Bunbury on Thake

Writer and curator Alisa Bunbury was an Honorary Fellow at the State Library of Victoria in 2018, where she researched their rich holdings of Eric Thake material, including paintings, gouaches, prints, bookplates, photographs and design projects. Here she turns her attention to a delightful watercolour in the CAM collection, one that seems prescient in this time of social isolation. This follows an earlier Reflection on Eric Thake by Christine Bell.

Eric Thake, The Night Moth, 1951. Watercolour, Castlemaine Art Museum. Purchased, 1958 © Estate of the artist. Image: Ian Hill.

Bunbury on Thake

Many of us are feeling housebound in 2020—inside our homes, looking out at the world. As I write this, we Melburnians are forbidden to leave our homes after dark. Castlemaine Art Museum’s moody gouache The Night Moth (1951) may be evocative for many viewers this year.

One of Melbourne’s most important modernist artists, Eric Thake took great enjoyment in depicting windows, reflections, shadows and silhouettes, which enabled him to play with our perceptions, creating a clever confusion. He was among the earliest artists in Australia to explore Surrealism, and a gentle, often humorous, ambiguity pervades his art. In this mysterious image it takes a moment to realise what we are looking at, or indeed what Thake is looking at: his dark shadow on the window pane enables us to see through to the grass and spindly tree trunks, while simultaneously we see, reflected but reversed, the room behind him, the map on the wall in mirror-image (the boot of Italy is visible at the bottom). As Thake looks out, the moth outside is trying to get to the light source within, which we can’t see but which is essential to this image.

Thake’s early training was in the art department of a Melbourne process engraving firm, while he studied after hours first (briefly) at the National Gallery School, and then with the modernist teacher George Bell, who encouraged him to simplify and strategically compose his images. Thake also gained inspiration from postcards and magazines of contemporary European art in Gino Nibbi’s Leonardo Art Shop.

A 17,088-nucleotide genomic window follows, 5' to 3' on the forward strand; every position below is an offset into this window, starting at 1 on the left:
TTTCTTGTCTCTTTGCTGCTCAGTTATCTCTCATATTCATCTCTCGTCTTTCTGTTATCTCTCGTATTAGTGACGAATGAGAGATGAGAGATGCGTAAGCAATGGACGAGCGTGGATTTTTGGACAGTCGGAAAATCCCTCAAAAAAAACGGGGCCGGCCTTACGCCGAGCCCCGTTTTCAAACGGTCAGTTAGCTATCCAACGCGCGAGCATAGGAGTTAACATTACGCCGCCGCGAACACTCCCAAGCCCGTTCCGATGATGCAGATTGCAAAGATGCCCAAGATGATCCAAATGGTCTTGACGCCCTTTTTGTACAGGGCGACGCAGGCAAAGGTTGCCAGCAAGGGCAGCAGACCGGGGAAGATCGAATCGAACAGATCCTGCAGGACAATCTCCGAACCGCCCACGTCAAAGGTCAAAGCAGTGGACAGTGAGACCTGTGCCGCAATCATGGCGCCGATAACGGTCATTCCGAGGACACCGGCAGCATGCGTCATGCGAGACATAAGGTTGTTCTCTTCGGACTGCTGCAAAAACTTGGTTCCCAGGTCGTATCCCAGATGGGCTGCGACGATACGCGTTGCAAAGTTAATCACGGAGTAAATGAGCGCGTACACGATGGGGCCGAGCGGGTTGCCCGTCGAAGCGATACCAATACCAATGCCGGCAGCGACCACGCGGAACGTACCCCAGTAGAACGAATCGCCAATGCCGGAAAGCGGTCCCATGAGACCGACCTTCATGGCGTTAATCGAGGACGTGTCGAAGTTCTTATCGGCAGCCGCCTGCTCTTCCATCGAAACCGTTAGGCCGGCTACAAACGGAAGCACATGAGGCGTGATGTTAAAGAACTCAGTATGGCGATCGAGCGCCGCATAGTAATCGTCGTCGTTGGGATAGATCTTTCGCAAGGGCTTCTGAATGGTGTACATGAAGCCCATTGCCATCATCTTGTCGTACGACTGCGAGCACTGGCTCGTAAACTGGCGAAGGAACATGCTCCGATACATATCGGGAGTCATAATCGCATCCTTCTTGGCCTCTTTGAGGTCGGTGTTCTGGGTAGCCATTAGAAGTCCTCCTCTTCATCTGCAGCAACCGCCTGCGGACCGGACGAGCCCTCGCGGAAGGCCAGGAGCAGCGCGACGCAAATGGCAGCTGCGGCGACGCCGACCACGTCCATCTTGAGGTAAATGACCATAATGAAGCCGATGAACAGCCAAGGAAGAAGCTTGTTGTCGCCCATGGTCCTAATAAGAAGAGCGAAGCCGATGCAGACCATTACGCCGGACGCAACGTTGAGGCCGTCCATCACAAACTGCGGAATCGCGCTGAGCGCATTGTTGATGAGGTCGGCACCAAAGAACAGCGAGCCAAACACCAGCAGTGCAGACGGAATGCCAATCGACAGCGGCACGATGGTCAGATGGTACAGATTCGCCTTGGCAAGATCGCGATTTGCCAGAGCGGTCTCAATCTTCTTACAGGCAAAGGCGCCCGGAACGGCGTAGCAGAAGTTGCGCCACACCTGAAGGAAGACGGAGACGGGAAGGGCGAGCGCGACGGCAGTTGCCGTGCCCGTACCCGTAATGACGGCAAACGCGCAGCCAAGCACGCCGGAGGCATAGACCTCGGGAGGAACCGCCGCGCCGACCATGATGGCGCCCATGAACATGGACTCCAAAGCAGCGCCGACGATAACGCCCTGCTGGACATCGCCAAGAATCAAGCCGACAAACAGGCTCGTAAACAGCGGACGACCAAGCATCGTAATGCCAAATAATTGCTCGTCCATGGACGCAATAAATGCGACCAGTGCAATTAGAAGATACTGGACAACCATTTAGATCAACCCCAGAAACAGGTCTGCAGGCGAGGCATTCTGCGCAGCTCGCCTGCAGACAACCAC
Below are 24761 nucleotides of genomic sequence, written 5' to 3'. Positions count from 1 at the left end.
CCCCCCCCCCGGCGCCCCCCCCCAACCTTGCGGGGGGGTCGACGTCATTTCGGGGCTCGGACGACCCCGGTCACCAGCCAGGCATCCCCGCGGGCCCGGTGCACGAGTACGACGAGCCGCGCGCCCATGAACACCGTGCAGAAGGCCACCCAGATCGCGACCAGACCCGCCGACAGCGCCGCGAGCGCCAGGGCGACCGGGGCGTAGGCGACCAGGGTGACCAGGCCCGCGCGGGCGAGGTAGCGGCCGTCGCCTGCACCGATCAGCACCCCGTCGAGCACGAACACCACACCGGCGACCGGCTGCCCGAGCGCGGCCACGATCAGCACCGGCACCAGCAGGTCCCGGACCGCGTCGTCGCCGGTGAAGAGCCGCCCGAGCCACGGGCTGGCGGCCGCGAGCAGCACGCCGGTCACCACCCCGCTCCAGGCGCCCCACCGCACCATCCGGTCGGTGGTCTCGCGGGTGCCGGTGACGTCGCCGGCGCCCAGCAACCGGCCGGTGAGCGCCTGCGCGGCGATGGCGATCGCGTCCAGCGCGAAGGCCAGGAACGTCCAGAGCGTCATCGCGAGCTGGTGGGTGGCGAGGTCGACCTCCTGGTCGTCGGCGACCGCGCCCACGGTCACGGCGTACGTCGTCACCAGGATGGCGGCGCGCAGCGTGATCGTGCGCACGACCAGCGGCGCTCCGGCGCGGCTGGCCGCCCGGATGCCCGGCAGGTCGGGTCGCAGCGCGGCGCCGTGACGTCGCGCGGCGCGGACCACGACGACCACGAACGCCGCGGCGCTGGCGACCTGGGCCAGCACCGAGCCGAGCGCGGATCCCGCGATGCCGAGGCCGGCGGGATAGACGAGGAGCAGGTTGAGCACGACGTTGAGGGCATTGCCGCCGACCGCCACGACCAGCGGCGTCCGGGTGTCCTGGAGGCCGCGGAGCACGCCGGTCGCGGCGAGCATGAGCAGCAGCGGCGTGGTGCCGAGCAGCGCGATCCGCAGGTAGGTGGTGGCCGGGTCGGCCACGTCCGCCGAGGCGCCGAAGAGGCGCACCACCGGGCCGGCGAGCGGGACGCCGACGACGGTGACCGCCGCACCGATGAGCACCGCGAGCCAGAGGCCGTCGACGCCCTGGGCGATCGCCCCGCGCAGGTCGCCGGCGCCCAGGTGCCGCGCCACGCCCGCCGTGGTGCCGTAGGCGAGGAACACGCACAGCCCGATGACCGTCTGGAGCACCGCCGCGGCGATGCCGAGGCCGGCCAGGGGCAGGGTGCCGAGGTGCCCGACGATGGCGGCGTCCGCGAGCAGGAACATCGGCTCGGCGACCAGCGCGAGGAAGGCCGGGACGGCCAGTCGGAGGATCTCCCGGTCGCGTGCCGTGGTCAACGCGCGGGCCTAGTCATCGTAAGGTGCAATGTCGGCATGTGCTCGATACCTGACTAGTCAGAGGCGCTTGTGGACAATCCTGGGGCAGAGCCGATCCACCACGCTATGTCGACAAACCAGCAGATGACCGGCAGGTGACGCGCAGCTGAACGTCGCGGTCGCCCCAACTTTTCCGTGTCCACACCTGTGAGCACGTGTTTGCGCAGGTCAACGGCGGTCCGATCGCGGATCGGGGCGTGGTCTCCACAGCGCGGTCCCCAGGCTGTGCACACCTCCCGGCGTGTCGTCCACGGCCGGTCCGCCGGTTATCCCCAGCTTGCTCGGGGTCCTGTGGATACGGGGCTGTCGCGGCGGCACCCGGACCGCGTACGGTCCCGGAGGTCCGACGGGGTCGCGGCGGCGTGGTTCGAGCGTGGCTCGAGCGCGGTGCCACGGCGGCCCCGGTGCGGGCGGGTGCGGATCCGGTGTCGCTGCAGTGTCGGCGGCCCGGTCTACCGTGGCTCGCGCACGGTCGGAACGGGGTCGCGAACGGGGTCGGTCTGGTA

From the late 1920s Thake was exhibiting and receiving recognition for his paintings, prints and bookplates. Thake’s art came to public scrutiny when his Surrealist painting Salvations from the Evils of Earthly Existence (1940) was reluctantly accepted into the National Gallery of Victoria’s collection, after vehement opposition from the conservative director J.S. MacDonald and uncomprehending trustees.

Eric Thake, An Opera House in Every Home, 1972. Linocut, Castlemaine Art Museum. Kathleen Binny Hay Bequest, 1977. © Estate of the artist.

Thake is renowned for finding inspiration in the world around him, as with his best-known linocut, his Christmas card for 1972, An Opera House in Every Home, which captures the repeated curves of dishes drying beside a sink. His only overseas travel was two trips through northern Australia to South East Asia while serving as an official war artist for the RAAF (1944–45). Otherwise, his travel was within Australia, his love of walking and his inability to drive allowing him to continually observe his surroundings.

He was an inveterate sketcher and always carried a sketchbook with him. The Night Moth is based on sketches that Thake made during a family holiday at Metung, in Gippsland, so while he presents himself as a lone figure in this scene, in fact the old house was bustling with two families and numerous children gathered for Christmas. (1) There’s someone at the front door (1951, NGA) was also inspired by this holiday, showing a giant stuffed fish propped up beside the door. The Night Moth was purchased by the Castlemaine Art Museum from Thake in 1958 and was included in his major retrospective at the National Gallery of Victoria in 1970, as well as in exhibitions at the Geelong Art Gallery in 1976 and Castlemaine Art Gallery and Historical Museum survey of their rich holdings of his art in 2006.

Alisa Bunbury
September 2020

(1) There’s someone at the front door (1950, NGA) was also inspired by this holiday, showing a giant stuffed fish propped up beside the door. My thanks to Jeni Beaty, Thake’s daughter, for her recollections (22 August 2020).

Alisa Bunbury

Alisa Bunbury has worked for many years as a curator, including at the University of Melbourne, National Gallery of Victoria and Art Gallery of South Australia, as well as freelance curating, research and writing. To read more about her research on Eric Thake, see her recently published “Windows, Reflections and Shadow Play in the Art of Eric Thake’, in The La Trobe Journal, September 2020.


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